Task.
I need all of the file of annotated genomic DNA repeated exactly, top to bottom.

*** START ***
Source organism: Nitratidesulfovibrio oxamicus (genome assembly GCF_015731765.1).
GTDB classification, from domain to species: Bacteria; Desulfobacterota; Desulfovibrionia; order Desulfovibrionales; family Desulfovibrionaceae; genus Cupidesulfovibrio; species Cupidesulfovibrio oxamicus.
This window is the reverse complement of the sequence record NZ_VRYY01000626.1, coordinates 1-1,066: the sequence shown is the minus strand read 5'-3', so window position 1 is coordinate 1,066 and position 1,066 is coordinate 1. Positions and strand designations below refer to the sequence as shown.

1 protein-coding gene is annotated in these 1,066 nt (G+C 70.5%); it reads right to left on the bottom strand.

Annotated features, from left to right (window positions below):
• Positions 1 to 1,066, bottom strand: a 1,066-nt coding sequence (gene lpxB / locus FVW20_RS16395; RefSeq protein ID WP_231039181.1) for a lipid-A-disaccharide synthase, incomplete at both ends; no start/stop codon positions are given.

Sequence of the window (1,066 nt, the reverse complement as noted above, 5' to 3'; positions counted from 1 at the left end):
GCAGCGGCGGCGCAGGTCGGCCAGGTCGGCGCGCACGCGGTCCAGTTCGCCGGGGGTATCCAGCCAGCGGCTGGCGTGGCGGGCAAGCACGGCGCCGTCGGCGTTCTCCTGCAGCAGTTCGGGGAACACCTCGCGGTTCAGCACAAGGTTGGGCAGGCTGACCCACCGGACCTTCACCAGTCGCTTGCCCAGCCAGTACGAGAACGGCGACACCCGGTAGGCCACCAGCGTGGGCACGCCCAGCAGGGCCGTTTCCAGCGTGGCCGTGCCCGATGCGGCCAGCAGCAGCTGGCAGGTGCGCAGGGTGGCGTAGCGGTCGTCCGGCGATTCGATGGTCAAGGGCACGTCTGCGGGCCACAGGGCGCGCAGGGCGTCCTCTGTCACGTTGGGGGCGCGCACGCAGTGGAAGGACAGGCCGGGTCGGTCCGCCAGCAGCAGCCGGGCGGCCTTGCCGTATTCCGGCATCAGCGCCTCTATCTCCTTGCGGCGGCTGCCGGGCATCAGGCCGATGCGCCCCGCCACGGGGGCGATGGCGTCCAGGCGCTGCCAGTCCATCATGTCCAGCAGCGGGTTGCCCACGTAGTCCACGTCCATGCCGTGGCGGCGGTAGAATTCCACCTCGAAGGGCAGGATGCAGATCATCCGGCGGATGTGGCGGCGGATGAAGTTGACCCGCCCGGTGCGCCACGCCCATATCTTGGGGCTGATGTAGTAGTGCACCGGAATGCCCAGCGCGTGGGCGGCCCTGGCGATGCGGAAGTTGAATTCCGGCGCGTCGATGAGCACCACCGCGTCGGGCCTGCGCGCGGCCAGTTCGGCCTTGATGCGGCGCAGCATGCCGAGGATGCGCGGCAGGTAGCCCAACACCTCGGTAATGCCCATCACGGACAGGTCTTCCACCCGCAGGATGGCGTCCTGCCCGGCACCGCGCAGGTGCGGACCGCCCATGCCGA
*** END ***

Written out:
Source organism: Nitratidesulfovibrio oxamicus (genome assembly GCF_015731765.1).
GTDB classification, from domain to species: Bacteria; Desulfobacterota; Desulfovibrionia; order Desulfovibrionales; family Desulfovibrionaceae; genus Cupidesulfovibrio; species Cupidesulfovibrio oxamicus.
This window is the reverse complement of the sequence record NZ_VRYY01000626.1, coordinates 1-1,066: the sequence shown is the minus strand read 5'-3', so window position 1 is coordinate 1,066 and position 1,066 is coordinate 1. Positions and strand designations below refer to the sequence as shown.

1 protein-coding gene is annotated in these 1,066 nt (G+C 70.5%); it reads right to left on the bottom strand.

Annotated features, from left to right (window positions below):
• Positions 1 to 1,066, bottom strand: a 1,066-nt coding sequence (gene lpxB / locus FVW20_RS16395; RefSeq protein ID WP_231039181.1) for a lipid-A-disaccharide synthase, incomplete at both ends; no start/stop codon positions are given.

Sequence of the window (1,066 nt, the reverse complement as noted above, 5' to 3'; positions counted from 1 at the left end):
GCAGCGGCGGCGCAGGTCGGCCAGGTCGGCGCGCACGCGGTCCAGTTCGCCGGGGGTATCCAGCCAGCGGCTGGCGTGGCGGGCAAGCACGGCGCCGTCGGCGTTCTCCTGCAGCAGTTCGGGGAACACCTCGCGGTTCAGCACAAGGTTGGGCAGGCTGACCCACCGGACCTTCACCAGTCGCTTGCCCAGCCAGTACGAGAACGGCGACACCCGGTAGGCCACCAGCGTGGGCACGCCCAGCAGGGCCGTTTCCAGCGTGGCCGTGCCCGATGCGGCCAGCAGCAGCTGGCAGGTGCGCAGGGTGGCGTAGCGGTCGTCCGGCGATTCGATGGTCAAGGGCACGTCTGCGGGCCACAGGGCGCGCAGGGCGTCCTCTGTCACGTTGGGGGCGCGCACGCAGTGGAAGGACAGGCCGGGTCGGTCCGCCAGCAGCAGCCGGGCGGCCTTGCCGTATTCCGGCATCAGCGCCTCTATCTCCTTGCGGCGGCTGCCGGGCATCAGGCCGATGCGCCCCGCCACGGGGGCGATGGCGTCCAGGCGCTGCCAGTCCATCATGTCCAGCAGCGGGTTGCCCACGTAGTCCACGTCCATGCCGTGGCGGCGGTAGAATTCCACCTCGAAGGGCAGGATGCAGATCATCCGGCGGATGTGGCGGCGGATGAAGTTGACCCGCCCGGTGCGCCACGCCCATATCTTGGGGCTGATGTAGTAGTGCACCGGAATGCCCAGCGCGTGGGCGGCCCTGGCGATGCGGAAGTTGAATTCCGGCGCGTCGATGAGCACCACCGCGTCGGGCCTGCGCGCGGCCAGTTCGGCCTTGATGCGGCGCAGCATGCCGAGGATGCGCGGCAGGTAGCCCAACACCTCGGTAATGCCCATCACGGACAGGTCTTCCACCCGCAGGATGGCGTCCTGCCCGGCACCGCGCAGGTGCGGACCGCCCATGCCGA